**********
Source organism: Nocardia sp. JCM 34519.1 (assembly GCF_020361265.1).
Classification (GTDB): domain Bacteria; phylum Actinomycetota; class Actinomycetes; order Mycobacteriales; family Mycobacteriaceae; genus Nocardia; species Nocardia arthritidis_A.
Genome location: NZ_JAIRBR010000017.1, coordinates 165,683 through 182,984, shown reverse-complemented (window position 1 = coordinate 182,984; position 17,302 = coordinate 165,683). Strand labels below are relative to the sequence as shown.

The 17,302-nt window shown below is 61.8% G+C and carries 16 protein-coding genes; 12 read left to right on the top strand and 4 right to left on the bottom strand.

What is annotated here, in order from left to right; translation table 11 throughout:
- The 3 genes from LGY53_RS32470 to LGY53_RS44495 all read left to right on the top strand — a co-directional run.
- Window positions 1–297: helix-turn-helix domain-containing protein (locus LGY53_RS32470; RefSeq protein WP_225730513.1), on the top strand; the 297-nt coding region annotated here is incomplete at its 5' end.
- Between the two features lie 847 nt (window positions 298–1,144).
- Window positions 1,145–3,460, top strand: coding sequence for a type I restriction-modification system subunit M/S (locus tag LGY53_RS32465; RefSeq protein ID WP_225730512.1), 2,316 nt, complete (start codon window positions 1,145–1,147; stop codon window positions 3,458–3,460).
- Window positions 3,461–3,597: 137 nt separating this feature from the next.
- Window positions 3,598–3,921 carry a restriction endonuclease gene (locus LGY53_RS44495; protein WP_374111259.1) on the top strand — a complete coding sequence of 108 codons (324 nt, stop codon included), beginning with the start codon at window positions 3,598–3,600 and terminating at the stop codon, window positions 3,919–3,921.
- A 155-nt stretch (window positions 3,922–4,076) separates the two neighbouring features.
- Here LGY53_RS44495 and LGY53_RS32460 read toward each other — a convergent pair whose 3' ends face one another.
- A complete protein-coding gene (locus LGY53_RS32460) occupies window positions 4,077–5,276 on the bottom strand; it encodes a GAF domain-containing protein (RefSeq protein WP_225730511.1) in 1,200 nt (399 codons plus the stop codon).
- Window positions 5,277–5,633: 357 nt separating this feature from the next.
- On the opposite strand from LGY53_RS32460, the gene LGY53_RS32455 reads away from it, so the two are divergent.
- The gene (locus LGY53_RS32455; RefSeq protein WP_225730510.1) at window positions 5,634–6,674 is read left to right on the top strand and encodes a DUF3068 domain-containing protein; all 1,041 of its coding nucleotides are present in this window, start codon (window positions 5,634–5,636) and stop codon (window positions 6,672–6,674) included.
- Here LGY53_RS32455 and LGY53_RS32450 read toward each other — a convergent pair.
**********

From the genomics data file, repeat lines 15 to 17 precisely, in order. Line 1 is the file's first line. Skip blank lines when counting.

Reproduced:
- Window positions 5,277–5,633: 357 nt separating this feature from the next.
- On the opposite strand from LGY53_RS32460, the gene LGY53_RS32455 reads away from it, so the two are divergent.
- The gene (locus LGY53_RS32455; RefSeq protein WP_225730510.1) at window positions 5,634–6,674 is read left to right on the top strand and encodes a DUF3068 domain-containing protein; all 1,041 of its coding nucleotides are present in this window, start codon (window positions 5,634–5,636) and stop codon (window positions 6,672–6,674) included.